This post is also an article in this week's parish newsletter for St. John's, Decatur. To read the rest of the newsletter, click here.
Yesterday I overhead a conversation about getting ready for Christmas. A woman asked, “Have you finished all of your Christmas shopping?” Without hesitation, the man replied, “No,” to which I chuckled and interjected, “You didn’t leave any room for doubt on that!” Then, after a moment or two, the man added, “My sister does all of my shopping for me,” and I laughed even harder. As I face the annual Christmas crunch, the thought of passing that burden on to someone else is appealing.
The holidays can be stressful: presents to buy, houses to decorate, meals to plan and cook, parties to attend, and family members to tolerate. Sometimes, the holidays can be disappointing: waiting too late to order that gift, dropping and breaking a favorite ornament, burning the sugar cookies, sitting at home alone, getting into an argument at the dinner table. I wonder whether the pressure we feel and the disappointment we experience are related.
As a preacher, I too easily fall into the trap of believing that the Christmas Eve sermon needs to be one of the best I will preach all year. Not only will our regular parishioners be there, expecting something special, but those who only come once or twice a year will also be in the pews, and this is a rare opportunity for me to share the gospel with them. I worry that, if I miss the mark, those Christmas-and-Easter Christians will walk out the door, thinking to themselves, “No wonder I only come twice a year.” Of course, that misguided self-importance obscures the fact that people come to church for an encounter with God, and, although a decent sermon may play a small part in helping them find it, my words will not make or break anyone’s experience of the miracle of Christmas except my own.
Maybe the biggest fallacy behind all of our holiday stress is the belief that we and our best efforts are what make Christmas special. For a moment, set aside all of the work that you put into celebrating the birth of our savior and, instead, consider the story that we celebrate at this time of year. God comes down at Christmas in the form of a baby. He arrives completely vulnerable and at the mercy of a teenage first-time mother and her rough-handed carpenter husband. He is surrounded by barnyard animals and is laid down in a feeding trough. He is adored not by princes or priests but by shepherds. In every way, God is met with the plainest of circumstances and the most meager of offerings, yet that is exactly where God comes and meets us—right where we are, asking nothing of us and accepting exactly what we have to offer.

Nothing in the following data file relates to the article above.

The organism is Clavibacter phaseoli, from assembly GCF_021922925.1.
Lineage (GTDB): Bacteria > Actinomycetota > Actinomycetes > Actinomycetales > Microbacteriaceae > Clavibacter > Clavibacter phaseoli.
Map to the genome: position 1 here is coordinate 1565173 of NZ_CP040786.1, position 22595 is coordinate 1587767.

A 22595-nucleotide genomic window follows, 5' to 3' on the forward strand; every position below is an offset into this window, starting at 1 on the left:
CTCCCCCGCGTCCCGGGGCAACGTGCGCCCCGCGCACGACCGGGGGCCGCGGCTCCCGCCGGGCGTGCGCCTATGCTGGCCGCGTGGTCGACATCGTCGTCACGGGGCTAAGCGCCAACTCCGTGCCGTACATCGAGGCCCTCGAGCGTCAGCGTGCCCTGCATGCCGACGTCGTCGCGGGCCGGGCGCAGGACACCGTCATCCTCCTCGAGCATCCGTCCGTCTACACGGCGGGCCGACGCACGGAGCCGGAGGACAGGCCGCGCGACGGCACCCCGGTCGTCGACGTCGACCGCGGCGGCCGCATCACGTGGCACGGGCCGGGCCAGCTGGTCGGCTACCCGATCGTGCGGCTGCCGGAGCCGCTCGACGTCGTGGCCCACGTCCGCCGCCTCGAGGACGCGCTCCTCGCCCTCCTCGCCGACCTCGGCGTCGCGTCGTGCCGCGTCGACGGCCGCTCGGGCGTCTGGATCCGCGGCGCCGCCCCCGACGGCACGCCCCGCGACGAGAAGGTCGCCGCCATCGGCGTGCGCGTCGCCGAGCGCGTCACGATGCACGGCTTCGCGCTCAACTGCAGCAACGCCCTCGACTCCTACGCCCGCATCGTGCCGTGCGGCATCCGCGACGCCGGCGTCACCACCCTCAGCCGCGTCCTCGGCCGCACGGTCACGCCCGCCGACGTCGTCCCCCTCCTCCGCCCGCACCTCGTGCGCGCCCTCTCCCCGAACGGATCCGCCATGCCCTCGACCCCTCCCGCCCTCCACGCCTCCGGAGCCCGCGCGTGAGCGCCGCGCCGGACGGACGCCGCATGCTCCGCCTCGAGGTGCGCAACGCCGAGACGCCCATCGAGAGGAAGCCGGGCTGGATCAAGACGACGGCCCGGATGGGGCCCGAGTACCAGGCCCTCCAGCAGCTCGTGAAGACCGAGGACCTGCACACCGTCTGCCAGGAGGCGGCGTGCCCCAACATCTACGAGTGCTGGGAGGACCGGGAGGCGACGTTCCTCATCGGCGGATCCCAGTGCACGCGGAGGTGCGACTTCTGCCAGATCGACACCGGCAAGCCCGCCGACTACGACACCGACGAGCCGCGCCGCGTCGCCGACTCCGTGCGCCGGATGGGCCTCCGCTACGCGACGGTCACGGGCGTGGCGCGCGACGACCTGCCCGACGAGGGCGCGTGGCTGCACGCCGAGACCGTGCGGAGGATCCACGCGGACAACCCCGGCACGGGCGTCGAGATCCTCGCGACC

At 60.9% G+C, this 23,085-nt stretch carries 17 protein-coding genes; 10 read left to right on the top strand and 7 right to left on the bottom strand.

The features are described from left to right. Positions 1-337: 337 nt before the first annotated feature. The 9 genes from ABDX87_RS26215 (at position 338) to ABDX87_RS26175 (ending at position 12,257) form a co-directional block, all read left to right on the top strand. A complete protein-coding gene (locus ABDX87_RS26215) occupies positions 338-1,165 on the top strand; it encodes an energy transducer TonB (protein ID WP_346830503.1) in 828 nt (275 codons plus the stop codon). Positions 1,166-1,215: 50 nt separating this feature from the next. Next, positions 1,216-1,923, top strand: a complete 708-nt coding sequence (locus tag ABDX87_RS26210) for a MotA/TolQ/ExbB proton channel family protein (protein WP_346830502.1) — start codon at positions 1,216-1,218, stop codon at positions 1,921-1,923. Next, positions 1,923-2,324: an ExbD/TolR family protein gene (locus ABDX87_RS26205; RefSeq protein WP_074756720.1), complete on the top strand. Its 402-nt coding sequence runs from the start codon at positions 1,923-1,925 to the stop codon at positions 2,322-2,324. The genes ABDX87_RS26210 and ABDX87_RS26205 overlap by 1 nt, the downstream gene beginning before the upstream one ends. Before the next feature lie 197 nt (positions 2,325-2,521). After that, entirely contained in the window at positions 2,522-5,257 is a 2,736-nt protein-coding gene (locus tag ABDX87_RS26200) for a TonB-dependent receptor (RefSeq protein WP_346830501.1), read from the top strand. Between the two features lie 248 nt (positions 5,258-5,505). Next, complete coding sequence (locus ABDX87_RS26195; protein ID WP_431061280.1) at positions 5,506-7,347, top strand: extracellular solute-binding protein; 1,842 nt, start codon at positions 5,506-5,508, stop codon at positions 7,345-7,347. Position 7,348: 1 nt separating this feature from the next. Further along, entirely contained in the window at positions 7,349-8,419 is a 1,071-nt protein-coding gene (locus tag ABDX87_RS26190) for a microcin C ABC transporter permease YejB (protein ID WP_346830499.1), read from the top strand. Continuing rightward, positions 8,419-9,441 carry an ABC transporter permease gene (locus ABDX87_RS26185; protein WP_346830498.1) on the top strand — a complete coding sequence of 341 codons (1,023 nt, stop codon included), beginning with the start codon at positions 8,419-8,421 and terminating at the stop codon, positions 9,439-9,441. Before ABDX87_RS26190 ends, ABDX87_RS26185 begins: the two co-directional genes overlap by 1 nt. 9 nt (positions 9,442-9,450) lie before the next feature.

Christmas is God’s repudiation of the belief that we are responsible for our own joy. The Incarnation is God taking our nature upon himself—not because we are perfect but precisely because we are imperfect. It is our stress, our pressure, our anxiety, and our disappointments that God inhabits. Everything that is not the way we would want it to be is exactly what God assumes in the birth of Jesus. And he takes that brokenness upon himself in order that the meager, scarred, and sullied offering of our nature might be made perfect through that union. We do not make ourselves a vessel worthy of God; instead, God chooses us to be his vessel in order to make us worthy. Our joy, therefore, is complete because of God’s work and not because of our own.
This year, put down the pressure of the holiday season. No matter how hard you try, you cannot make Christmas perfect. Only God can do that, and God already has. Bring yourself to the stable just as you are. Come with your imperfections and let the baby Jesus receive them again. Look down into the manger and see that God has already come to meet you—not the you that you would want to project but the real you. The miracle of Christmas is not found in what we do to celebrate this season or what we do to get ready for the birth of Jesus. It is found when we discover that, in that miraculous birth, we have already been found by God.